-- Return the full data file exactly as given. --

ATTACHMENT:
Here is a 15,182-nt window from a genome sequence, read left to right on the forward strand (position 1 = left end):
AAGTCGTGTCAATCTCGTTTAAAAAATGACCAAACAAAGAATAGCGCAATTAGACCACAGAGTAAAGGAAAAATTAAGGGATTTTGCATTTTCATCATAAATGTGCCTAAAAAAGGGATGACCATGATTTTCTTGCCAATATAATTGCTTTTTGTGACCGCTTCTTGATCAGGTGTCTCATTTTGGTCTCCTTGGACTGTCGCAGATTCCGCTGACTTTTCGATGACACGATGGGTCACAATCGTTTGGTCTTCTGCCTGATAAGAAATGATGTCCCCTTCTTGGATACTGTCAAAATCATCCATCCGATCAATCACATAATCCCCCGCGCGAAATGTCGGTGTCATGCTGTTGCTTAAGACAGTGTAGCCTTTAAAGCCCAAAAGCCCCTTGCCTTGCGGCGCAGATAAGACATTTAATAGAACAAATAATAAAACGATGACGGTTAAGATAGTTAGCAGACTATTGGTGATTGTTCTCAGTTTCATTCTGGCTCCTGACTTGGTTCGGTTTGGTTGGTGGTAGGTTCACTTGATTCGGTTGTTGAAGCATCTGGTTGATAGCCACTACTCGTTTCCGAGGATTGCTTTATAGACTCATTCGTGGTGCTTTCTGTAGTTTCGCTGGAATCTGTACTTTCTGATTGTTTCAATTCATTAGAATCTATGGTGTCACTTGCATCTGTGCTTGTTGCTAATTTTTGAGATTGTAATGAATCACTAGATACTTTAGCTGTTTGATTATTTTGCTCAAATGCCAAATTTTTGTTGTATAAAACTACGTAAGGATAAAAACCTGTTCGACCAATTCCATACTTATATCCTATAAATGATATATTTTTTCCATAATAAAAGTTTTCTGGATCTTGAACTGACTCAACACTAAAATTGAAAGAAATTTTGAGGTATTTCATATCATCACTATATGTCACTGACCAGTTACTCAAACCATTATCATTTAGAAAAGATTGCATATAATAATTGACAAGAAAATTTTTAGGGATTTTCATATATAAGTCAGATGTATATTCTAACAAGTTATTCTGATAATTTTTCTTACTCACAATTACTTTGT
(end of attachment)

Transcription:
Here is a 15,182-nt window from a genome sequence, read left to right on the forward strand (position 1 = left end):
AAGTCGTGTCAATCTCGTTTAAAAAATGACCAAACAAAGAATAGCGCAATTAGACCACAGAGTAAAGGAAAAATTAAGGGATTTTGCATTTTCATCATAAATGTGCCTAAAAAAGGGATGACCATGATTTTCTTGCCAATATAATTGCTTTTTGTGACCGCTTCTTGATCAGGTGTCTCATTTTGGTCTCCTTGGACTGTCGCAGATTCCGCTGACTTTTCGATGACACGATGGGTCACAATCGTTTGGTCTTCTGCCTGATAAGAAATGATGTCCCCTTCTTGGATACTGTCAAAATCATCCATCCGATCAATCACATAATCCCCCGCGCGAAATGTCGGTGTCATGCTGTTGCTTAAGACAGTGTAGCCTTTAAAGCCCAAAAGCCCCTTGCCTTGCGGCGCAGATAAGACATTTAATAGAACAAATAATAAAACGATGACGGTTAAGATAGTTAGCAGACTATTGGTGATTGTTCTCAGTTTCATTCTGGCTCCTGACTTGGTTCGGTTTGGTTGGTGGTAGGTTCACTTGATTCGGTTGTTGAAGCATCTGGTTGATAGCCACTACTCGTTTCCGAGGATTGCTTTATAGACTCATTCGTGGTGCTTTCTGTAGTTTCGCTGGAATCTGTACTTTCTGATTGTTTCAATTCATTAGAATCTATGGTGTCACTTGCATCTGTGCTTGTTGCTAATTTTTGAGATTGTAATGAATCACTAGATACTTTAGCTGTTTGATTATTTTGCTCAAATGCCAAATTTTTGTTGTATAAAACTACGTAAGGATAAAAACCTGTTCGACCAATTCCATACTTATATCCTATAAATGATATATTTTTTCCATAATAAAAGTTTTCTGGATCTTGAACTGACTCAACACTAAAATTGAAAGAAATTTTGAGGTATTTCATATCATCACTATATGTCACTGACCAGTTACTCAAACCATTATCATTTAGAAAAGATTGCATATAATAATTGACAAGAAAATTTTTAGGGATTTTCATATATAAGTCAGATGTATATTCTAACAAGTTATTCTGATAATTTTTCTTACTCACAATTACTTTGT